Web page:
The result is a 19-member growth equity group that is housed in two locations, San Francisco and Toronto, where Pedersen hopes to replicate CPPIB’s boots-on-the-ground and funding-partnership successes in Asia, where the pension fund became an early -stage investor in tech darlings such as e-commerce play Alibaba Group Holding Ltd.
Alibaba paid off in 2014, at least on paper, when the company went public with a value of US $ 25 billion, although the company subsequently faced domestic regulatory and consumer challenges.
“In our Private Equity Asia group, where we actually had the Alibaba investment originally, that model of collaborating with our partners, and direct approach, has been very successful… and that model is actually the inspiration for the group we’re doing now in growth equity, ”Pedersen said.
“My group is focusing on North America and Europe… That model has proven very successful (in Asia) and we are seeing similar synergies in what we’re doing here in the growth equity group.”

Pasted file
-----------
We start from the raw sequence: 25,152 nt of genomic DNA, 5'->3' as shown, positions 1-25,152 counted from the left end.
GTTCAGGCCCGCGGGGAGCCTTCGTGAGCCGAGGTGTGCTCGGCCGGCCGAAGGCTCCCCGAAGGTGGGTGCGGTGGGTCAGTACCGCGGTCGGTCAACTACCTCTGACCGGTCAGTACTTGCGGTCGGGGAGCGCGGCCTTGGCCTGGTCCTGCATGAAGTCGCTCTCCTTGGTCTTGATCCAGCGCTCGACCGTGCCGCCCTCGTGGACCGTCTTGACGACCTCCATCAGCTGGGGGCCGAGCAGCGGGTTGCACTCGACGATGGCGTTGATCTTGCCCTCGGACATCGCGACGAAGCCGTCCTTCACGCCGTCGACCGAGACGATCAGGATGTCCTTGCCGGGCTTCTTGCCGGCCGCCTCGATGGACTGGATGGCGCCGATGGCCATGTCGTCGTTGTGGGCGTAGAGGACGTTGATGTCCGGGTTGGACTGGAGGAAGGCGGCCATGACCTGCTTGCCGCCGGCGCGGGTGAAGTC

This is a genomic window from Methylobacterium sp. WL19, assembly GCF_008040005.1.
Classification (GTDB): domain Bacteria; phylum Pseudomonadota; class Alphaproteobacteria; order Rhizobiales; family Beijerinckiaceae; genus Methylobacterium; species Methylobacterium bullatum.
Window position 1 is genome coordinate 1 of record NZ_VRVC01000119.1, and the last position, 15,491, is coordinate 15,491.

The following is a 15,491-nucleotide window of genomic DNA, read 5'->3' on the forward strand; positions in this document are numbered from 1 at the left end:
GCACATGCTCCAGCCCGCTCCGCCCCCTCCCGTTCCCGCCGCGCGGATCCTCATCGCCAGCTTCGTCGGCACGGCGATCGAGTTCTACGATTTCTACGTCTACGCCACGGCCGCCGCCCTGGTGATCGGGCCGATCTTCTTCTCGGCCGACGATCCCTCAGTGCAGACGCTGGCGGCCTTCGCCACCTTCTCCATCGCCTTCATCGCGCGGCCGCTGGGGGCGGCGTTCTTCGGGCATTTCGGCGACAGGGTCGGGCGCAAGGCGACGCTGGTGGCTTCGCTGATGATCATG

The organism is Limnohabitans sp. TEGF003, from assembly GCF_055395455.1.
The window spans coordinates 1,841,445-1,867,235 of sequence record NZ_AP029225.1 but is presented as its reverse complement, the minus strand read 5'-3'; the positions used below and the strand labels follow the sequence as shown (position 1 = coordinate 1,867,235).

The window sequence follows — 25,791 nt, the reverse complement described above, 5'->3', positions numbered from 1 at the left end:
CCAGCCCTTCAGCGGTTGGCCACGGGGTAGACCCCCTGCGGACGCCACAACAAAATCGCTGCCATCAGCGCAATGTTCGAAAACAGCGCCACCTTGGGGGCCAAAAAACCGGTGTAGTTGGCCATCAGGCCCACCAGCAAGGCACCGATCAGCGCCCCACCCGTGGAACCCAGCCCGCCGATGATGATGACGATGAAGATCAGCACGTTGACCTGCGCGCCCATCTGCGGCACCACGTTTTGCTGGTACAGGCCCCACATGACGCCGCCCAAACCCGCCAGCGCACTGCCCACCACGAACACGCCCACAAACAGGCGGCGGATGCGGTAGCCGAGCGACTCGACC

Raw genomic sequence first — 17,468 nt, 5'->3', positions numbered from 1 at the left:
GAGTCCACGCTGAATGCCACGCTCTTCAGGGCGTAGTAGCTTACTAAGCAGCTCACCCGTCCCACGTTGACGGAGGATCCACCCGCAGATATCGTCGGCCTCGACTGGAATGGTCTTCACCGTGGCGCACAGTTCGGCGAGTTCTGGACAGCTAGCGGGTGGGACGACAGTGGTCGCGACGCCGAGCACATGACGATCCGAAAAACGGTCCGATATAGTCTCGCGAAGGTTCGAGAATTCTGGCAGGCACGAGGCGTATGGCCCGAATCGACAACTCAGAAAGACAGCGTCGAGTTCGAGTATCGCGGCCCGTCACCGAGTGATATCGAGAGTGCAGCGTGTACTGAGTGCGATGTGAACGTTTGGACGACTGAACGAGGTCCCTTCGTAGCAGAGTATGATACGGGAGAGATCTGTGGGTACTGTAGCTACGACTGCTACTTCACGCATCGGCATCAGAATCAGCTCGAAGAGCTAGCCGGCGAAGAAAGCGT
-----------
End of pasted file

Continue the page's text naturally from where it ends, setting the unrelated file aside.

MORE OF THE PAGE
Among the investments made so far this year are California-based Eikon Therapeutics Inc., which uses computing to track and measure movements of proteins in living cells in order to discover new medicines, and N26 GmbH, a branchless European bank based in Germany.
Some CPPIB investments made before the fund’s growth equity platform was formed have now been rolled into that portfolio, such as Sensibill Inc., a Canadian digital banking services company and Sila Nanotechnologies Inc., a California-based electric-vehicle battery company, both of which CPPIB invested in back in 2019, as well as Bermuda’s Viking River Cruises Inc. from 2016.
In addition to direct investments, the growth equity group will be investing through venture funds such as Forerunner Ventures Management LLC and Sequoia Capital. The former is a recent addition, while CPPIB has been investing through Sequoia funds since 2018.
The growth equity team will be able to take advantage of CPPIB’s “one-fund approach,” Pedersen said, adding that being a unit within a large and diversified fund with access and expertise in private equity, as well as credit and secondary markets, is a key ingredient that will help it compete with others chasing growth assets.